Their family business has survived through tough times because of determination and dedication. The Old School way of life. And Nick is lucky enough to still love what he does after all these years!



He has added in a museum on the second floor that includes part of his private collection: a 1923 Indian once owned by Steve McQueen, a 1905 Harley-Davidson Single Cylinder,




A 1908 Single Cylinder H-D that took him 40 years to restore, bringing home the First Prize in Antique Class in the Easyriders Bike Show 2017 at the Atlantic City Convention Center and more!

Nick and Veronica have very little free time, but like to spend it with family and friends. After years on rigids, in 1986, they bought their first new bike with a balanced motor. Veronica realized this was definitely helping out with her backaches from the good ol days and rigid riding!
 

 
They can be seen riding around on their newest bike, a 2001 Heritage Softail. They decided on the Softail because in 2001 they won the Custom Chrome Dealer Show’s Grand Prize of a $8500.00 Fly and Ride to Germany for 15 days. It was there they were given a 2001 heritage to ride. Veronica enjoyed the comfy ride, and she didn’t have any backaches afterwards. So, they bought their 2001 Heritage when they returned. Nick also enjoys taking his three grandkids riding, especially his in sidecar!
 
Carbureted kickers remain close to Nick’s heart.



They’ve travelled north, south, east, and west as a family. Bike week in Daytona, brought them to swap meets. They’ve attended Dealer shows and run the gamut of the biker industry. With Veronica and one daughter working in the business, their company now spans to three generations. Three grandchildren have provided the next generation of experts! Nick, at 70, enjoys taking them for rides in his sidecar, or hot rods. The grandkids think it’s cool to ride in a car without seat belts!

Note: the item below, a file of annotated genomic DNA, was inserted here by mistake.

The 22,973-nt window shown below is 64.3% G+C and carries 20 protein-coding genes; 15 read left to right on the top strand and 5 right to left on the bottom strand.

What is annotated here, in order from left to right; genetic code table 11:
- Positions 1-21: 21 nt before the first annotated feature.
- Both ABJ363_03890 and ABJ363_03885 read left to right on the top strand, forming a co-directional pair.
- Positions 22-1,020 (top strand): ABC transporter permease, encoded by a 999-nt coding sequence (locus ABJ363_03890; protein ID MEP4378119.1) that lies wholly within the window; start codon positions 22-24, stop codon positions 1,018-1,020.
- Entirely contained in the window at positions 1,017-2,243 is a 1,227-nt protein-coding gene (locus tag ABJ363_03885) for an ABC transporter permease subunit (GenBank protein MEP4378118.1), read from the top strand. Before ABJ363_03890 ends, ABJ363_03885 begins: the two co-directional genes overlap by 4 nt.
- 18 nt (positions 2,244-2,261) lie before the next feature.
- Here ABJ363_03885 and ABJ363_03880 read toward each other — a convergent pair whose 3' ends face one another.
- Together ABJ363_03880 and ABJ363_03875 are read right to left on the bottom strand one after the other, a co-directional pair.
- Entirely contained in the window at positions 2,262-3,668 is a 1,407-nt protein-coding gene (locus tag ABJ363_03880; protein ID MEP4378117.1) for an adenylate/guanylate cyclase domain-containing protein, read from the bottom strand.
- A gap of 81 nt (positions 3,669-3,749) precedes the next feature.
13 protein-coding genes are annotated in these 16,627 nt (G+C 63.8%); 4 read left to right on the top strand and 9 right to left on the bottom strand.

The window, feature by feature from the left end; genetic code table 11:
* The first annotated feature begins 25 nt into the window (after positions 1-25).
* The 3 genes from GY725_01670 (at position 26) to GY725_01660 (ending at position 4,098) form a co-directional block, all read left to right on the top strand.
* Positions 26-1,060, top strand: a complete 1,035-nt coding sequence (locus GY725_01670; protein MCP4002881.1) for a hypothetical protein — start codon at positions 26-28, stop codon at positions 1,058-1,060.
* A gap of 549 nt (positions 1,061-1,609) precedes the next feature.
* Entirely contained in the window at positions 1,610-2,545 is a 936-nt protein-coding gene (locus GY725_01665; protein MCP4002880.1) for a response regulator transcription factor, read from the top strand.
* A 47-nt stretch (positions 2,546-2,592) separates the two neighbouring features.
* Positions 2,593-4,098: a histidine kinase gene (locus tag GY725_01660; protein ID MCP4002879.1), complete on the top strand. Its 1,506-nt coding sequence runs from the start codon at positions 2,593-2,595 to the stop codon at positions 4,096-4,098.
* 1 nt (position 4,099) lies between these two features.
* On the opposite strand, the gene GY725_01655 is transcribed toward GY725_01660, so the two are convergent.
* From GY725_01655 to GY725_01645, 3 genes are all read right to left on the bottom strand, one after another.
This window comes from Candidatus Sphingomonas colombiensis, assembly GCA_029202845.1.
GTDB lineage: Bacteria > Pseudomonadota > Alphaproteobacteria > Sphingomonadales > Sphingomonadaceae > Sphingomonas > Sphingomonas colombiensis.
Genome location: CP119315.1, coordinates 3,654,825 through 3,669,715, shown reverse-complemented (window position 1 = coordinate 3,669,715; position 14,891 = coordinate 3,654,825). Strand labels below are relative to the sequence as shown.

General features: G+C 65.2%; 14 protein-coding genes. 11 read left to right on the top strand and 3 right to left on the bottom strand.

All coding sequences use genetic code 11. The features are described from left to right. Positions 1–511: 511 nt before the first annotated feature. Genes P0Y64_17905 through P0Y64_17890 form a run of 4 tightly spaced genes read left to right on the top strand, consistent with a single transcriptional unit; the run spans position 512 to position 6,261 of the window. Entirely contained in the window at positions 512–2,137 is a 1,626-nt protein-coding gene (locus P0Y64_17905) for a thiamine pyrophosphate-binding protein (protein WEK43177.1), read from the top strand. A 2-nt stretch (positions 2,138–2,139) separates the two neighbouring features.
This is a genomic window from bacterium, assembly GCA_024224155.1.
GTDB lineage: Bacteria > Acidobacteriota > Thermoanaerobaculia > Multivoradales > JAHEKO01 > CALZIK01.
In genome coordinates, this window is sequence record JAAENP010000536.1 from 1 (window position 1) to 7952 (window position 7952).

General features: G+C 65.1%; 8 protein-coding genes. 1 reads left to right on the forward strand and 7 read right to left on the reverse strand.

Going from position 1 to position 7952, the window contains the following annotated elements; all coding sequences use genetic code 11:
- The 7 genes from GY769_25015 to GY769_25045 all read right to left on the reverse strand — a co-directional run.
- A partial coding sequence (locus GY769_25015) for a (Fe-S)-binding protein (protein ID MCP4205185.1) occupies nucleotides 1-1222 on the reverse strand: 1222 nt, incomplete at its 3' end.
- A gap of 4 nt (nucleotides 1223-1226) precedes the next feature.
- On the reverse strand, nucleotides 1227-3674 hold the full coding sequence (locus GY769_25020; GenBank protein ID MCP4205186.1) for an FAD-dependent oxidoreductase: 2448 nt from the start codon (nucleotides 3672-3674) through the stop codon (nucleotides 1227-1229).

Their place is a gathering spot for people from the US, as well as overseas. Saturdays is like a pilgrimage– people come from all over the Tri state area for advice or opinion, while others trickle in from around the country, just to congregate and hang out. “The place gets mobbed,” according to Veronica.
 
American Pickers Mike Wolfe and Frank Fritz have haggled over antique motorcycles and parts back in July, 2013. The Antique Motorcycle Club of America has Nick listed as member 619, out of the ten thousand plus registered members. Nick was also featured on an episode of "WHAT'S IN THE BARN" with Dale Walksler (from the Wheels Through Time museum).




Young and old are drawn like magnets to metal to this one-of-a-kind place hidden deep in the south of the Garden State. Can I reference “kid in a candy store” mode? Yeah, that’s the feeling I got! Already got adrenalin flowing being on the road for a few weeks, this place was just the icing on the damn cake! If you know me, you know I love history. And damn, there’s plenty of it here! And you just don’t know where to start!




Have to say I was drawn in like that magnet. For me it was definitely the highlight of my road trip through the old stomping grounds of yesteryear. The awestruck feeling you get walking back into real raw history with a living legend tour guide and his brothers was phenomenal.



Nick has an uncanny ability to know every part, what it came off of, where its located onsite – stockroom, coop, attic…obviously why the H-D Museum curator reaches out to him from time to time for authentication information. If it is from an H-D, he most likely has it on site. Knowing first-hand how hard it is to find parts on the older scoots, keep Nick’s in mind when searching out what ya need! Actual, accurate, and awesome! Oh yeah, and the contents of the chicken coop are up for sale! Carry On!

https://nickscustomcycle.com/About-Us


PS: Many thanks to Nick and staff for opening your world to my lens! Many thanx to Veronica for sharing your family history and photos!